Photography: Trish Jean
I couldn’t resist a short walk today to photograph the bridge at Nowra that straddles the Shoalhaven River. Originally intended to be a railway bridge, and known as the gateway to the South Coast, the 342-metre bridge was completed in 1881. According to the heritage and conservation register:
“The bridge is the only American pin-jointed Whipple truss in service in NSW … there are eight main spans supported on eight pairs of cast iron cylindrical piers and a steel girder approach span at one end”
The future of the bridge is under consideration. For now, it is fringed in parts by Jacarandas in bloom and whilst I didn’t have the DSLR with me I took some pictures anyway to share the beauty that dresses the trees, comes and goes too quickly and that lays not even long on the ground. Douglas Stewart’s beautiful poem below the pictures is too good not to share here also.
There is some sweetness not to be seen in air,
Not to be trapped in rain, not to be found
In earth, that made this sky of blossoms flare
In blue and sparkling daylight out of the ground;
Some struggle of more than earth is in triumph here
In that gesture of joy and fulfilment lifted on high
Where, dancing with pale blue fire, the branches rear
And the dark twigs hold the sky up to the sky.
Touch the tree with your hand: it is only wood,
A pillar of rain and earth; and what will you find
But rain and earth in its flowers or curious blood?
Yet you cannot hold this tree in a hand of the mind.
Its roots in the earth where some blaze of midnight is lost,
Its boughs in the light wherein more than the stars is concealed,
The jacaranda flames on the air like a ghost,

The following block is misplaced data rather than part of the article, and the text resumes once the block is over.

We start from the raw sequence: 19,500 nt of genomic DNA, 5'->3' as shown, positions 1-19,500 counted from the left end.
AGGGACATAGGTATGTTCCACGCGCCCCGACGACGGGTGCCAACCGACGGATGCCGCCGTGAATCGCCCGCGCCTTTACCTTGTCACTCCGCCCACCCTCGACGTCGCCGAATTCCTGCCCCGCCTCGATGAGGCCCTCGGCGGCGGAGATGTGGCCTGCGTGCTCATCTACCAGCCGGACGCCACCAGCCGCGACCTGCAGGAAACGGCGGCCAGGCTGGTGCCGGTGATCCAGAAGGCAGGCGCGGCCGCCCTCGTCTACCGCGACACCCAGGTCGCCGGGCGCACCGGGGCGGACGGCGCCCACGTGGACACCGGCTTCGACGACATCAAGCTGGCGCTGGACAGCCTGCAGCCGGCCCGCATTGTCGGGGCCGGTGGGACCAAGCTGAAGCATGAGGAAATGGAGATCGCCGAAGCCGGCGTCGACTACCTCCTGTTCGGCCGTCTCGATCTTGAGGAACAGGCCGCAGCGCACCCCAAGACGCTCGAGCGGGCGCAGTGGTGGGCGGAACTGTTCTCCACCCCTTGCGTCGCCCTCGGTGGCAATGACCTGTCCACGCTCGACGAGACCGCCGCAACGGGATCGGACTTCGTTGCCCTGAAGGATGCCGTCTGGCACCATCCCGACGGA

Like a purer sky some door in the sky has revealed.
While the blue shade falls like a blessing on grass and stone,
I feel the Presence who waited all winter with me
And worked unseen while I watched, with rain and sun
And earth in her hands to make of a simple tree
The loveliest mask that beauty wears on earth.
Is it her banner and symbol the branches bear,
Or the living spirit herself come down to birth,
Glowing in a flesh of blossoms upon the air?
There was a day when the mountain lories came
Through the creekside gums in such a red flash of grace
That a whole mountainside was turned to flame;
I have seen the glory glow white in a woman’s face;
But never more clearly than here on this delicate pyre
Where petals fall as the flames of sacrifice climb
Have I seen that manifold Presence, that triumph of fire
That flashes from nowhere down into space and time.
All things move in time as they move in a dream;
Abrupt, symbolic, like mountains seen through a rift,
They tower and vanish. I watched the wavering gleam
As the branches paled in the blue sky’s darkening drift,
And more than a tree before me ebbed and returned.
While I could hold it, before I was dazed and blind,
The jacarandas sprang in the sky and burned,
And the flare of it lit in the mind a sky without end.